In most fields of life, receiving one star is as bad as it can get. But earning even a single Michelin Star is the lifelong dream of most chefs. Achieve two, and you’re in rarefied air; and just around 120 restaurants in the world have earned that coveted three-star plaque (and you likely can’t afford to eat at any of them). So the fact that French chef Joël Robuchon once owned a group of restaurants that tallied up 32 total Michelin stars in 2016—the most in the world—is astonishing.
For his work, Robuchon, who the Associated Press reports died on Monday at the age of 73, earned the nickname “chef of the century.”
Robuchon’s legacy isn’t just based on the fact that he knew how to collect the food industry’s most coveted awards. Angelique Chrisafis at The Guardian reports that the chef revolutionized the fine-dining world, rebelling against the entrenched tropes of French cooking, including an overly starched dining experience and unnecessarily complex techniques and recipes. Instead, the chef focused on simplicity and showcased the natural flavors of high-quality ingredients, elevating hearty, simple fare. He is known, for instance, for making the world’s best mashed-potatoes, buttery clouds that have been described as an "emotional" experience. Anyone who has seen the Pixar movie Ratatouille will understand Robuchon’s appeal; in the climax, a notorious restaurant critic turns up his nose at the rat-chef’s new take on ratatouille, a vegetable stew he looks down on as simple country food. But one taste transports him to his childhood and opens his mind. That's the effect Robuchon was after.
“The older I get, the more I realize the truth is: the simpler the food, the more exceptional it can be,” he reflected in 2014, reports Reuters. “I never try to marry more than three flavors in one dish. I like walking into a kitchen and knowing that the dishes are identifiable and the ingredients within them easy to detect.”
Robuchon was born into a working-class family in Poitiers, south of the Loire Valley, in 1945. His father was a bricklayer, and Robuchon originally considered entering the priesthood. But while working in the kitchen of seminary alongside nuns, he found his true calling and entered the restaurant world at age 15. He was a perfectionist with a strong work ethic and by age 30 he was running the Concorde Lafayette hotel in Paris, in charge of a 90-person kitchen.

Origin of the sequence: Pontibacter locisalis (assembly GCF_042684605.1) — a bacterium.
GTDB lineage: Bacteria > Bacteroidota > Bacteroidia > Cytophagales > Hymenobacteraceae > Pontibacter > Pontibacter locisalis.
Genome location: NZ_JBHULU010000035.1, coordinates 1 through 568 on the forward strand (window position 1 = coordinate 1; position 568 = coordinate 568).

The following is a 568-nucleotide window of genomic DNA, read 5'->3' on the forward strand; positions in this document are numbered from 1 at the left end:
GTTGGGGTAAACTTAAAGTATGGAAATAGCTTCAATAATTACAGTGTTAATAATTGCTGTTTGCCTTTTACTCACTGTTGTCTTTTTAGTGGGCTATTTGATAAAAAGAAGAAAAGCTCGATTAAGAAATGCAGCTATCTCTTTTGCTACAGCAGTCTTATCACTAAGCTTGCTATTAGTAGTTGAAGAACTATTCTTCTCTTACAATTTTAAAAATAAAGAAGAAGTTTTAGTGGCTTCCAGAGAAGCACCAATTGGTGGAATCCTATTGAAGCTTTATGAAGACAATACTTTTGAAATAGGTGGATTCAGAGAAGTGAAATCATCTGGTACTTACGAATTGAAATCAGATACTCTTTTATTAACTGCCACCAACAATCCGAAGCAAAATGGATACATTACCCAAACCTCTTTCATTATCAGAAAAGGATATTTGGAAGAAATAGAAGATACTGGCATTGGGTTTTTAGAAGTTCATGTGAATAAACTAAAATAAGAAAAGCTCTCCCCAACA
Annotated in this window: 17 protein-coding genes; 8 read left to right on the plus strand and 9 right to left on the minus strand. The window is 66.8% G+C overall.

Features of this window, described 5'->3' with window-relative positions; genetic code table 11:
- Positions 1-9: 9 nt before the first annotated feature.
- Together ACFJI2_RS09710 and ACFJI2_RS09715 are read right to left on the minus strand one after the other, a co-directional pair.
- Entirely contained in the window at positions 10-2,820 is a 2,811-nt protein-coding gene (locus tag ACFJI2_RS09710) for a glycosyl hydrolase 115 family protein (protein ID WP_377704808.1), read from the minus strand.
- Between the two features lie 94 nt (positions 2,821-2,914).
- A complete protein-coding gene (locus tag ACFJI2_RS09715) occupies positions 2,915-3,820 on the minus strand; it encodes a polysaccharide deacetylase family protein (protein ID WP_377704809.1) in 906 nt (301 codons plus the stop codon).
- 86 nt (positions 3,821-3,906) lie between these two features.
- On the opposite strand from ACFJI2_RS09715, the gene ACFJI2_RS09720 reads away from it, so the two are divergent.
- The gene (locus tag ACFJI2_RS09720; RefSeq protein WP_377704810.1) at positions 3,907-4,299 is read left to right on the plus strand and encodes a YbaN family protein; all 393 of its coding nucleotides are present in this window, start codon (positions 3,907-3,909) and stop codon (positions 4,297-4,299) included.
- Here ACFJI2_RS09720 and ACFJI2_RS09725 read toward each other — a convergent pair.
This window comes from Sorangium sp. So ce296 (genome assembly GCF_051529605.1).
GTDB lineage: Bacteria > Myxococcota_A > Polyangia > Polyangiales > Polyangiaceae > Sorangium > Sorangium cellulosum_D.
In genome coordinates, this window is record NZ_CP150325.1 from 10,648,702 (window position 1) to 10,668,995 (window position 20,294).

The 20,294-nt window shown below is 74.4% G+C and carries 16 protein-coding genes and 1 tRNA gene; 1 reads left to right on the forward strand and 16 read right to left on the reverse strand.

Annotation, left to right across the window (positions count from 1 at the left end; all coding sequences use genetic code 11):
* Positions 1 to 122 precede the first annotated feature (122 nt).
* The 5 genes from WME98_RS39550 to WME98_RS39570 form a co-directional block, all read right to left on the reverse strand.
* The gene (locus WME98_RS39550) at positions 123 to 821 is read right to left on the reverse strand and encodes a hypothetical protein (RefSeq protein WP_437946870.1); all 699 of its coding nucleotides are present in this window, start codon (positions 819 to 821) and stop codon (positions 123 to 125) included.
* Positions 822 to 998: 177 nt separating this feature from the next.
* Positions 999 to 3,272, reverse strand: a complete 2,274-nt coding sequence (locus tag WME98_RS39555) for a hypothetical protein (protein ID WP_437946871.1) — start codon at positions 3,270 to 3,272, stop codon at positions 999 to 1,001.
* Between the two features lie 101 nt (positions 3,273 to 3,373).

His time in the trenches earned him the designation as one of France’s best craftsman in 1976. In 1981, he opened his first restaurant, Jamin near the Eiffel Tower. There, he perfected his mashed potato recipe (the key is the 2:1 potato to butter ratio). Jamin earned one new Michelin star per year during its first three years of operation—an unprecedented feat.
Robuchon’s reputation and empire quickly increased; by 1989, the guide Gault Millau had dubbed him the “cook of the century.” Despite his growing fame, in 1995, at the age of 50, he famously declared his intent to retire in order to sample some of the life he missed out on while standing in front of the stove. But that retirement was really more like a break: In 2003, he “un-retired” to open his Atelier concept, a chain of restaurants that drew inspiration from tapas bars and sushi counters to create a fine-casual dining experience. The forward-thinking concept required no dress code and offered a space for foodies of all stripes to sit at a counter around an open kitchen interacting with the cooks and one another.
By the time of his death, which Le Figaro reports came from complications of pancreatic cancer, Robuchon's dining empire stretched from Las Vegas to Shanghai. Robuchon had also embraced the celebrity chef label, penning books and producing popular French cooking shows to pass along his knowledge. An ambitious legacy project, an international cooking institute in Montmorillon, France, to prepare "the elite of tomorrow's gastronomy," he left unfinished, the AFP reports.
Tributes from fellow chefs and appreciative diners have poured out at the news of Robuchon’s death. “His name and his style embodied French cuisine around the world, symbolizing an art of living and the insistence on work well done, and expressing the richness of our traditions,” French President Emmanuel Macron said in a statement.
Jean Sulpice, the youngest to ever earn a Michelin star, tells The Guardian’s Chrisafis that Robuchon was a chef who “gave his life for this trade…[and had] such impressive talent that when you saw him, you’d almost tremble in front of him.” But it all comes back to those mashed potatoes, which Robuchon acknowledged really made his career. “Every time I make mashed potato, I can’t help thinking of him,” Sulpice says. “Because he knew how to show that cooking could be simple but good.”